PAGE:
How Good Nutrition Affects Mental Health

You are what you eat, according to recent studies. Your nutrition is more than just how your body looks, your health, or your energy level. Studies show your diet also affects your mental health. The new field of study is called nutritional psychiatry. When you consider biochemicals are treatments for many mental conditions, you can understand that naturally occurring chemicals in food, or chemicals created when digesting food, can do the same. Herbs also affect mental health. Cinnamon aids ADHD and irritability symptoms. Green tea and nuts help focus.

The messengers in your body are affected by your digestive tract.

Your body has more microbes than it does cells. These microscopic hitchhikers keep the body functioning properly, but only if there is a good balance and are more beneficial microbes than harmful ones. Most of the body’s microbes are found in the gut microbiome. A healthy diet can help produce more beneficial microbes, which also keep the harmful ones at bay. If your diet is high in soluble fiber found in many fruits and vegetables, it provides nutrients that feed the beneficial bacteria. If your diet is high in sugar, it diminishes the number of beneficial microbes and increases the harmful ones.

Some microbes produce short-chain fatty acids.

The fatty acids help regulate the nervous system. The population of these bacteria is scanter in people who suffer from anxiety or depression. People with high levels of anxiety and depression also have a particular species of microbes that create inflammation that can affect the vagus nerve, causing anxiety symptoms, such as increased heart rate, mood issues, a lowered immune response, and digestion. Others believe it’s the introduction of inflammation alone may also cause mental issues.

Protect your brain with food high in antioxidants.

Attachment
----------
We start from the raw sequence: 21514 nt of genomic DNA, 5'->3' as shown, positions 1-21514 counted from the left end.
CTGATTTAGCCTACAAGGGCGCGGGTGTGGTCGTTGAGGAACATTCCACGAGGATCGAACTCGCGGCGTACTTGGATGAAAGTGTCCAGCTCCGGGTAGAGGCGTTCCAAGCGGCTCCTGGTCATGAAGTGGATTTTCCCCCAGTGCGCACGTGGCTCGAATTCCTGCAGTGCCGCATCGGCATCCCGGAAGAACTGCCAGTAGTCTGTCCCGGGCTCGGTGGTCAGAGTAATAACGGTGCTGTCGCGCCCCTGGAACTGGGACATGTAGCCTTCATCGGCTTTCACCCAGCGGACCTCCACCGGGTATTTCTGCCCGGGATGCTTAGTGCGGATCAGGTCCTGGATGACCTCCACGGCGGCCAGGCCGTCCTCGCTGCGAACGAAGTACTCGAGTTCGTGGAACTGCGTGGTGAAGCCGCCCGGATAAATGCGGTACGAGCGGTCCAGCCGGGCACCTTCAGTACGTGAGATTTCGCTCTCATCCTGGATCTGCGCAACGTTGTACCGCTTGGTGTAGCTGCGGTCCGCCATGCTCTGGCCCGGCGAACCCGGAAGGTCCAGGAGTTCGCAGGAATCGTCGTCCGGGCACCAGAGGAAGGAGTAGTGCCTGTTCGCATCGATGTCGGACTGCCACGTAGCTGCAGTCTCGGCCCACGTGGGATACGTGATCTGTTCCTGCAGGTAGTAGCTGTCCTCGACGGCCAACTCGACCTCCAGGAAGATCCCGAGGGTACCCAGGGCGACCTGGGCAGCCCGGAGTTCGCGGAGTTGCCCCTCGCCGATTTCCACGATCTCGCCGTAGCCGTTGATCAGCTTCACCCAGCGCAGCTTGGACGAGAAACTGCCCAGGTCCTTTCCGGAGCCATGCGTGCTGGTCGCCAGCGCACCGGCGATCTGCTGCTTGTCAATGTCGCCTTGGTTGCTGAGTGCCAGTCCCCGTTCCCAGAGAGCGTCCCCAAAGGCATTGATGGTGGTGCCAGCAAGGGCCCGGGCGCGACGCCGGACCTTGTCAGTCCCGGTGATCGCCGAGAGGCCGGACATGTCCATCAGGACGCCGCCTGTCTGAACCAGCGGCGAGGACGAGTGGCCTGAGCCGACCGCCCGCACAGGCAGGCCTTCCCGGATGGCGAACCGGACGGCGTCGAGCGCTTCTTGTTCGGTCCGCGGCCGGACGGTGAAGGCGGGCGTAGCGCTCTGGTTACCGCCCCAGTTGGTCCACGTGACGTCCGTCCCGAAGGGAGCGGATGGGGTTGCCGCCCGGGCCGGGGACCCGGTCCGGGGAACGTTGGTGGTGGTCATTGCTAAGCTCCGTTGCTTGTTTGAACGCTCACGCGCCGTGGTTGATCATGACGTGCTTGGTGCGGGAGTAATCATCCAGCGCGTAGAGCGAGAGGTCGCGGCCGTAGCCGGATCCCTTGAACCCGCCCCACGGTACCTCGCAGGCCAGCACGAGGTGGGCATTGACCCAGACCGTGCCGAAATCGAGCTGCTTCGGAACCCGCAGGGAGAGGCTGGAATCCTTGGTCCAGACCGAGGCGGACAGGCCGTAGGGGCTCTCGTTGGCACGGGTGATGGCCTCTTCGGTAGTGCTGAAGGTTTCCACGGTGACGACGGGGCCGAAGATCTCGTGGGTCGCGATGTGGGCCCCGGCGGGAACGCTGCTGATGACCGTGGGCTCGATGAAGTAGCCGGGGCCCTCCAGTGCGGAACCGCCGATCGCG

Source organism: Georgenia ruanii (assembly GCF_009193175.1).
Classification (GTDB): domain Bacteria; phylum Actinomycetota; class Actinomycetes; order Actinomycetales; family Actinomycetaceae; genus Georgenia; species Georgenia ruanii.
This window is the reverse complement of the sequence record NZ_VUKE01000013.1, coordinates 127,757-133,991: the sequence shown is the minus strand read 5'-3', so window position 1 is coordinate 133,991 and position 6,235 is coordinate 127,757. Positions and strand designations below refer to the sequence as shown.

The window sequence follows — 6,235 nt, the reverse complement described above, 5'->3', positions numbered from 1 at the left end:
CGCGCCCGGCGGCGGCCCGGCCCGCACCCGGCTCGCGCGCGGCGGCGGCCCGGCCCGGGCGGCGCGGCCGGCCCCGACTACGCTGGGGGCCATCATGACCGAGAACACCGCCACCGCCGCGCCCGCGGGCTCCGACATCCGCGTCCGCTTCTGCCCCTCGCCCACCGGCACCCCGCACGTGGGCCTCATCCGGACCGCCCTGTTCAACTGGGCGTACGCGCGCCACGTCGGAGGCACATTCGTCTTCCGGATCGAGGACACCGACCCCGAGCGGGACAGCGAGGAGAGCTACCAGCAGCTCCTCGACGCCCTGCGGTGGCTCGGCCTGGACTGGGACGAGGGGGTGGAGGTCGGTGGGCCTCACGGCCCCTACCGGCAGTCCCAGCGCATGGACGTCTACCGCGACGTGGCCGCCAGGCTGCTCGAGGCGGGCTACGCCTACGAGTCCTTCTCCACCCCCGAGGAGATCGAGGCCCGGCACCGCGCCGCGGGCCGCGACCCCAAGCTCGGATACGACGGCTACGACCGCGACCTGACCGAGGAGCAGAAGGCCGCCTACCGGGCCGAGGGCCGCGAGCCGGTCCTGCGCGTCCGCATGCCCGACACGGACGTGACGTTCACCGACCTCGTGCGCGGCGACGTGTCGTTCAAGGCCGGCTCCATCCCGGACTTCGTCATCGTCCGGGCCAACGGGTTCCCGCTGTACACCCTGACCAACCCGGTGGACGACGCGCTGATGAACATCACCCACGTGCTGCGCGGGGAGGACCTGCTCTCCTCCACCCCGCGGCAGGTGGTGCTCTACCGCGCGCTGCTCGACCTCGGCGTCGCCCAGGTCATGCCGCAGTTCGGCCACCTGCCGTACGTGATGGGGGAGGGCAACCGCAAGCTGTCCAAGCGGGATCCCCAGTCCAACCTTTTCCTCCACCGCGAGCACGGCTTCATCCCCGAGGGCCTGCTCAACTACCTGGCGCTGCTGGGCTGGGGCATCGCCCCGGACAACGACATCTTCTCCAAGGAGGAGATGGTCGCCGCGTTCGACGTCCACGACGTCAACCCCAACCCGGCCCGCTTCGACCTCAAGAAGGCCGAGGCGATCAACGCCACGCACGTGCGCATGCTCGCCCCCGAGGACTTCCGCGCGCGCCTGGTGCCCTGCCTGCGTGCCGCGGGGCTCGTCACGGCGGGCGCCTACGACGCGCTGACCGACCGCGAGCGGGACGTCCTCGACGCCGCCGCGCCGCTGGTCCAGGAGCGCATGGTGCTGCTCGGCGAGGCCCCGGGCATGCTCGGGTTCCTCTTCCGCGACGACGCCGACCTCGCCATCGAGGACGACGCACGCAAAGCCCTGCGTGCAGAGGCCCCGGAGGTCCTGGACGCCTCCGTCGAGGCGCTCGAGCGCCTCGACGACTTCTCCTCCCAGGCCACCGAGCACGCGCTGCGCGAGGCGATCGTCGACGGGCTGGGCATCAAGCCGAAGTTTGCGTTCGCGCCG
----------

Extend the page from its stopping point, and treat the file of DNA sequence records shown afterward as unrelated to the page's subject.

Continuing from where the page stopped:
Food high in anti-inflammatory and antioxidant foods can help keep your brain healthier. They can protect the brain from free radicals that cause damage. Sugar damages the body, and studies show a diet high in sugar can increase inflammation, blood sugar fluctuations, and increase mood disorders, and depression. Increasing omega-3 fatty acids and reducing omega-6 can also improve behavior. A prison study at the most violent prison in England showed a dramatic reduction in violence when they increased omega-3 in the diet.

  • Neurotransmitters are produced in the digestive tract. Serotonin is the neurotransmitter responsible for many functions, including mood shifts. Specific gut microbes are necessary to produce it. Your diet helps determine whether you have an adequate population.
  • A high-sugar diet not only kills beneficial bacteria and microbes but also causes insulin spikes and high blood glucose levels. Those spikes can boost energy, but the sudden drop in levels can cause emotional responses and lethargy.
  • When scientists compared the impact of the average American diet to the traditional Mediterranean or Japanese diet, those consuming the Western diet showed a higher incidence of depression.
  • Include food higher in omega-3 fatty acids, like salmon or flaxseed, and foods high in vitamin B, folic acid, and tryptophan. Vitamin D also affects your mood, and safe sunning is a good option.

For more information, contact us today at Wellness On A Dime Coaching

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